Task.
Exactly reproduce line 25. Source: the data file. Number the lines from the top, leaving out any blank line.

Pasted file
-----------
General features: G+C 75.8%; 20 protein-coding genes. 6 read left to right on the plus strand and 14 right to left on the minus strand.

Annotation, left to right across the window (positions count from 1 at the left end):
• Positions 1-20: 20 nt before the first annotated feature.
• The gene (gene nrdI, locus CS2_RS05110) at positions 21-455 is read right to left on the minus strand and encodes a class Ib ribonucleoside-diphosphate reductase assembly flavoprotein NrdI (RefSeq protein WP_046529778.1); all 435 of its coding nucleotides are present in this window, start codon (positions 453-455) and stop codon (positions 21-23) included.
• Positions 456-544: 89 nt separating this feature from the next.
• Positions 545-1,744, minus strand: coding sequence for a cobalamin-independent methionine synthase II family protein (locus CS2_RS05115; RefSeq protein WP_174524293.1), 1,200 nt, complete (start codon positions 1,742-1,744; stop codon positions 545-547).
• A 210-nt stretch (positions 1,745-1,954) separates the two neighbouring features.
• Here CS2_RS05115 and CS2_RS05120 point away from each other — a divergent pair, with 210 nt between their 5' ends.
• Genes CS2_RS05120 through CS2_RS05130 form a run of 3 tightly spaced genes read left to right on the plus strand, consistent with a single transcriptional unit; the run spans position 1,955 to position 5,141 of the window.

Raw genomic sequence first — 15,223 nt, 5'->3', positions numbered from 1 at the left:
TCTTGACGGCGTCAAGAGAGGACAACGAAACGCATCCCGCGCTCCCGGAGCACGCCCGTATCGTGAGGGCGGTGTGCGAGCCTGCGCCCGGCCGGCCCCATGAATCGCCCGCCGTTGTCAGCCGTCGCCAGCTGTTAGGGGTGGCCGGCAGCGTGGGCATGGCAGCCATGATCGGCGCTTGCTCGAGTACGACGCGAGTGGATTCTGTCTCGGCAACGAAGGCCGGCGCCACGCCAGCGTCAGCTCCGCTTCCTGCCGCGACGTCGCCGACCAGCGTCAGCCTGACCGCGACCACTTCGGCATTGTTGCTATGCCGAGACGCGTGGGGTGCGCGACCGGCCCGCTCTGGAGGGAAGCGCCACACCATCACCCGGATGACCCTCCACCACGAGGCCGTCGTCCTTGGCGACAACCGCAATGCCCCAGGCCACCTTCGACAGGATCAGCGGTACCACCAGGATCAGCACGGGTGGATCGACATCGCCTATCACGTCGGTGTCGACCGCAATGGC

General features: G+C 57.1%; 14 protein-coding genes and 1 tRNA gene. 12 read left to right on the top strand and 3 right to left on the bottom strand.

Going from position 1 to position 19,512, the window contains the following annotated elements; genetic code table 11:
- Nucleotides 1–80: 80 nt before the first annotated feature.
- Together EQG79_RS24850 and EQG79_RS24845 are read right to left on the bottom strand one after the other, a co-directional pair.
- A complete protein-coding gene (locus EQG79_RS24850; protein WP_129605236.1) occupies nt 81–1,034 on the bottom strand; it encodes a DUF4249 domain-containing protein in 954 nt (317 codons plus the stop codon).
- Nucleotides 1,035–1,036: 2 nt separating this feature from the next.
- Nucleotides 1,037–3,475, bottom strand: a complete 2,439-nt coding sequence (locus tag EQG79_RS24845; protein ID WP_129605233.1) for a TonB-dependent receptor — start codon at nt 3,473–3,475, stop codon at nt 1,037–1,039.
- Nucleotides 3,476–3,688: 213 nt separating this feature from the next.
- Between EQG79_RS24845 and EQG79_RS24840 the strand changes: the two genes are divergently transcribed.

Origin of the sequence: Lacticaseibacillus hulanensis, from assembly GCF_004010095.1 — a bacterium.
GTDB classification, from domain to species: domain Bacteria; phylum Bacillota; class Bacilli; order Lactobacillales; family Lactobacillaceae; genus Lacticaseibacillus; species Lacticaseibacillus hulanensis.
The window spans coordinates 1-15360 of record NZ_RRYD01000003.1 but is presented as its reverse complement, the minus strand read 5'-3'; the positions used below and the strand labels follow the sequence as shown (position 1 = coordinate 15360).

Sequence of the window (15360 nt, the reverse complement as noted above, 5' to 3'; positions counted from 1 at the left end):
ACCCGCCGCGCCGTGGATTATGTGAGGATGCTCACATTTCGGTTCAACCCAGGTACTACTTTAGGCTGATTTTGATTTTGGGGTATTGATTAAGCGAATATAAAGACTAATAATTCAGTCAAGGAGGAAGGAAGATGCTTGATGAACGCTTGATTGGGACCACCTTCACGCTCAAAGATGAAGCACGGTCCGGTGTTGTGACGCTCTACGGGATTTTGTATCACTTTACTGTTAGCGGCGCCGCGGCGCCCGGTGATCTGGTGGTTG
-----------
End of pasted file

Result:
ACCCGCCGCGCCGTGGATTATGTGAGGATGCTCACATTTCGGTTCAACCCAGGTACTACTTTAGGCTGATTTTGATTTTGGGGTATTGATTAAGCGAATATAAAGACTAATAATTCAGTCAAGGAGGAAGGAAGATGCTTGATGAACGCTTGATTGGGACCACCTTCACGCTCAAAGATGAAGCACGGTCCGGTGTTGTGACGCTCTACGGGATTTTGTATCACTTTACTGTTAGCGGCGCCGCGGCGCCCGGTGATCTGGTGGTTG